The fjord of Violin Glacier, with Nord Glacier at the upper left corner, in the east-central region of Greenland, is seen in a photo taken during NASA's IceBridge campaign May 19, 2016. Reuters/NASA/Maria-Jose Vinas

Australian and international researchers have found that the rate at which global sea levels have risen in a little over two decades has increased by 50 percent. Researchers involved in the study used refined satellite estimates to come to this shocking discovery.

Published in Nature Climate Change, the study shows how global sea levels rose from 2.2 millimetres each year in 1993 to 3.3 millimetres each year in 2014. The dramatic increase has been attributed to the melting Greenland ice sheet. The researchers are from CSIRO Australia, Qingdao National Laboratory for Marine Science and Technology and Universities of NSW, Arizona and Tasmania. The researchers tried to understand why such accelerated sea level rise has not been represented accurately in data from altimeters.

Senior scientist of CSIRO oceans and atmosphere and co-author of the study, Xuebin Zhang, the cause is still unknown as to why the pace of melting has increased. This is because ice sheets are complex and dynamic. Gradual discharge of ice into the ocean and surface melting could be the reasons, based on estimates of the melting of the Greenland Ice Sheet. These processes cause a shift of mass from the Greenland ice sheet to the ocean. Whenever there is a mass shift from land to sea, levels are bound to rise.

Other factors also considered in comparing satellite data between 1993 and 2014 were changes to amount of water stored on land, melting of land ice, thermal expansion and other environmental factors. The Greenland ice sheet data produced alarming figures. While in 1993, the ice sheet contributed to only five percent to sea level rise, by 2014, it was contributing 25 percent. Dr. Zhang highlighted the importance of mitigating climate change effects and also committing to coastal adaptation plans to reduce impacts of sea level rise.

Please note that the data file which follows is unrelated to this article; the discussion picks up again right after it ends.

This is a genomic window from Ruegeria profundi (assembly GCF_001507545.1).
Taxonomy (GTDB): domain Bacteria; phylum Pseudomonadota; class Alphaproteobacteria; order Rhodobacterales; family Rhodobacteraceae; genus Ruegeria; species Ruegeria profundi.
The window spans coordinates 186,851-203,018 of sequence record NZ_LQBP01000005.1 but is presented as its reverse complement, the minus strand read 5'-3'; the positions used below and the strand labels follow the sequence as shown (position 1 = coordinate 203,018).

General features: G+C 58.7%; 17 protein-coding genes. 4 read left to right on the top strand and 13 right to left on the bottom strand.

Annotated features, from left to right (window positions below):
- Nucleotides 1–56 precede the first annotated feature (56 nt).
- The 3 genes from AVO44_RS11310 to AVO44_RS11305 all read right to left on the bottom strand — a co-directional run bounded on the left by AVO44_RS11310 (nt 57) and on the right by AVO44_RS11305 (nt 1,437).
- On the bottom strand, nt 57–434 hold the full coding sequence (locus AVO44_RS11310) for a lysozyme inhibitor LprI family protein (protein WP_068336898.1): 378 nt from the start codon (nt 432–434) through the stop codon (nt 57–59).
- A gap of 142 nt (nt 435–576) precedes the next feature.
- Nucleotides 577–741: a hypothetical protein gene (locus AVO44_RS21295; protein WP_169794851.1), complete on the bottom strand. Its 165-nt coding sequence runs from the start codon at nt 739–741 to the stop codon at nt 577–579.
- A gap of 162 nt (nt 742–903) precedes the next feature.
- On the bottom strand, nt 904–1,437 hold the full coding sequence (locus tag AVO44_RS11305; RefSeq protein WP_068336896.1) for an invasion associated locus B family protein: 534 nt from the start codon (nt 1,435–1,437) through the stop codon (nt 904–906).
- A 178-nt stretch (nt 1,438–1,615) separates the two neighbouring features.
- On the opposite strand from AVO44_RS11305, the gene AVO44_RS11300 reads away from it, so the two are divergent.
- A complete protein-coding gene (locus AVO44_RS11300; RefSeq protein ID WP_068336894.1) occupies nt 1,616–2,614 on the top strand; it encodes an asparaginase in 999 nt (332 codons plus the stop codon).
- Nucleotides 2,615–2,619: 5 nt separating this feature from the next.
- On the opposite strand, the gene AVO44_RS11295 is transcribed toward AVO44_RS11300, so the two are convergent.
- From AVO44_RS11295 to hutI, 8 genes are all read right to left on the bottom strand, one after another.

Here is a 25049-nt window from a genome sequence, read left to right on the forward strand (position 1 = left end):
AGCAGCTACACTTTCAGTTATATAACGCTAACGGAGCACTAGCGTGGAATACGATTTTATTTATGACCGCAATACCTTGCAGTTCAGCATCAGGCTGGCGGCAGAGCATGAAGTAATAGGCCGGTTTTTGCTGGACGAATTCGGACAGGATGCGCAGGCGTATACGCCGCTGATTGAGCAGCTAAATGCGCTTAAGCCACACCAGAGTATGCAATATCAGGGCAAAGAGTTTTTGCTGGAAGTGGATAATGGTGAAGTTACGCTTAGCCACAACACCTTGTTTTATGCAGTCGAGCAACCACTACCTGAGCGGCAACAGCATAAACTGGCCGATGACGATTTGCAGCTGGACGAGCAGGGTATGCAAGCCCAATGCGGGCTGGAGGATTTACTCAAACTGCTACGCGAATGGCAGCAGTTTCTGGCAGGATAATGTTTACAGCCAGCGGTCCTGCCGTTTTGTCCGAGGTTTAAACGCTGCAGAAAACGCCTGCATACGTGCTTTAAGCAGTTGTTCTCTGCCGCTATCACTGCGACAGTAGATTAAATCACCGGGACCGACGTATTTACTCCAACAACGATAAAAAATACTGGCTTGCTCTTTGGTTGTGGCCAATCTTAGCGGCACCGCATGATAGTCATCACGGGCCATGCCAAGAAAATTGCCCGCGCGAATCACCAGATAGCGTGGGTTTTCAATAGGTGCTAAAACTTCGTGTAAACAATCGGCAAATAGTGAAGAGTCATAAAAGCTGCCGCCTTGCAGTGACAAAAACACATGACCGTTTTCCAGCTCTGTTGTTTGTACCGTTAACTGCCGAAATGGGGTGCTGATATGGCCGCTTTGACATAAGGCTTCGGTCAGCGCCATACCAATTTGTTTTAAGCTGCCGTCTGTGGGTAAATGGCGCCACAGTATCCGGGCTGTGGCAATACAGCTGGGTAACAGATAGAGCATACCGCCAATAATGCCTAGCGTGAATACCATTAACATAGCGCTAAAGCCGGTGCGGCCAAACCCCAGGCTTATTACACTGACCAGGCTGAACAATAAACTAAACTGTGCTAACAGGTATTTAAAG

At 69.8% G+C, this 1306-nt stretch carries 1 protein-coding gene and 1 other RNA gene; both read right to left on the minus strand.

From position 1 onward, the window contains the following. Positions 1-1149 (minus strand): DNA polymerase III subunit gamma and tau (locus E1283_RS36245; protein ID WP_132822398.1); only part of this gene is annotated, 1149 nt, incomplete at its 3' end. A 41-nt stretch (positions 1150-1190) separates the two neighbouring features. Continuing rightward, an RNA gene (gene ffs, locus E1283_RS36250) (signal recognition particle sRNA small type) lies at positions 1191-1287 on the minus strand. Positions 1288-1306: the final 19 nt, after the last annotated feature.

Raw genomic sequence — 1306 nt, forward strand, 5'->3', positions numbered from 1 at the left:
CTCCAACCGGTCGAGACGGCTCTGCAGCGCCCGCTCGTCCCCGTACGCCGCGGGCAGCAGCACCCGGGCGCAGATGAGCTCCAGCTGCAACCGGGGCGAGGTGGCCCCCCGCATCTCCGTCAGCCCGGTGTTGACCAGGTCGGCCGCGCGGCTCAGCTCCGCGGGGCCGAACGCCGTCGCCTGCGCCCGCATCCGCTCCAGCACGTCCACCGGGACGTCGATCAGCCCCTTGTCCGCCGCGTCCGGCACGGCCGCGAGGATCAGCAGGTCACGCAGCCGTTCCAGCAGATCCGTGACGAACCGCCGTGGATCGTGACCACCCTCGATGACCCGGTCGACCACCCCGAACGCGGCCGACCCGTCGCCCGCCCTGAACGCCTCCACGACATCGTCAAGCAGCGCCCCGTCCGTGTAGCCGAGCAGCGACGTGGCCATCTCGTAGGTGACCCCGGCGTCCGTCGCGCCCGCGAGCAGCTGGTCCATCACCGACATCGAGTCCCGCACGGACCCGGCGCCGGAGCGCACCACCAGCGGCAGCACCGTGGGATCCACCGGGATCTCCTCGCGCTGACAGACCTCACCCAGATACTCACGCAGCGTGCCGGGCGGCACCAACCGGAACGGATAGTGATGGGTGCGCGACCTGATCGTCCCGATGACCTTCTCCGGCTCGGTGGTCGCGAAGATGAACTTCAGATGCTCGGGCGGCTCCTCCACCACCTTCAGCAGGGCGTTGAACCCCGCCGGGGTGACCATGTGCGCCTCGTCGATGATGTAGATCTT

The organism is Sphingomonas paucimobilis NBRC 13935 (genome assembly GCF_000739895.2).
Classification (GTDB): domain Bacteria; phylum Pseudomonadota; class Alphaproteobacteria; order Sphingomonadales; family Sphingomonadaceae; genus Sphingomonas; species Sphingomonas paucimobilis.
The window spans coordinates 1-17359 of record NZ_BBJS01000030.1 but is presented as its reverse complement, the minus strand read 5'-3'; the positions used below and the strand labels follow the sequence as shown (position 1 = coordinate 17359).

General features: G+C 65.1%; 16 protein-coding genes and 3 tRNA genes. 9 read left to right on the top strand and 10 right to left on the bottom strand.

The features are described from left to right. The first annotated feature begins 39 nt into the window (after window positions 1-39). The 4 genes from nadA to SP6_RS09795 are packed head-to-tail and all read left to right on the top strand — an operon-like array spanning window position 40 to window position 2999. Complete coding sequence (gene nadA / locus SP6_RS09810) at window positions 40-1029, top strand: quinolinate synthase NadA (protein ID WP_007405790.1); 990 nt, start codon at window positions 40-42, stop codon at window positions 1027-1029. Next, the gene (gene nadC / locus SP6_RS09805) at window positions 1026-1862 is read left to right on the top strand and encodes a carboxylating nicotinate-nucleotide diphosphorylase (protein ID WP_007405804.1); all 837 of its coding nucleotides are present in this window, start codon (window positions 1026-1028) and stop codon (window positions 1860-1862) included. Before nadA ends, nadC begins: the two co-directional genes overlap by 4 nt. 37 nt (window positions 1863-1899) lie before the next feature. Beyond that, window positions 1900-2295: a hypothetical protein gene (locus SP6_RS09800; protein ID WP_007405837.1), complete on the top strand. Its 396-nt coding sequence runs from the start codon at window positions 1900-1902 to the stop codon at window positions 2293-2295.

“At this stage I can't say if it will continue at this rate or speed up. The other potential is [in relation to] global warming and green house gas emissions ... if we don't do anything to manage this calamity … the contribution from the Greenland Ice Sheet and the West Antarctic will continue to increase,” Dr. Zhang told The Sydney Morning Herald.

In 1900, the rate of sea level increase was only about 1.6-1.7 millimetres per year. Now it’s about three millimetres per year. By the end of this century, this rate will go up to around five to eight millimetres per year. However, over 25 years, land ice has not been the largest contributor of one millimetre per year rise. It is actually thermal expansion, where ocean warming expands the ocean.